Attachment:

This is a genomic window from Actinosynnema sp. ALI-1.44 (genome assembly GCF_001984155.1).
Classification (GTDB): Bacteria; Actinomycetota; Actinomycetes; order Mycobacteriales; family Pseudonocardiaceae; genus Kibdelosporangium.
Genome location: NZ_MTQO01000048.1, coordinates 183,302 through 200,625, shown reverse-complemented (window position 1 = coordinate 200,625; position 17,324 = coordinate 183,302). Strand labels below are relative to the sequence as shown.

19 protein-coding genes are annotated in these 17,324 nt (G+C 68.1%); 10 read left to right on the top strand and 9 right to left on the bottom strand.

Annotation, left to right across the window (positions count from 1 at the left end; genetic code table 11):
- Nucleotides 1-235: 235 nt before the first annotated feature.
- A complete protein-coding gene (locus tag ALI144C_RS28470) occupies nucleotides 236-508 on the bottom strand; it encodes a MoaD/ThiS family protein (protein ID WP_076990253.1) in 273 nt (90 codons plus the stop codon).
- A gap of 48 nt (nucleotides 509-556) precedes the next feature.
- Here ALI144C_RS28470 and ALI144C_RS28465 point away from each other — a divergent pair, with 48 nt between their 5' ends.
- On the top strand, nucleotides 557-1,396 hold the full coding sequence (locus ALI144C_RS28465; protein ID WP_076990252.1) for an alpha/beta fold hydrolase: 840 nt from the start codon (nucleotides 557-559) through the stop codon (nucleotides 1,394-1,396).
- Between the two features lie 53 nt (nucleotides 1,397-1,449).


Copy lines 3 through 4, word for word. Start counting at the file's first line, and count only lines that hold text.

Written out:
Genome location: NZ_MTQO01000048.1, coordinates 183,302 through 200,625, shown reverse-complemented (window position 1 = coordinate 200,625; position 17,324 = coordinate 183,302). Strand labels below are relative to the sequence as shown.

19 protein-coding genes are annotated in these 17,324 nt (G+C 68.1%); 10 read left to right on the top strand and 9 right to left on the bottom strand.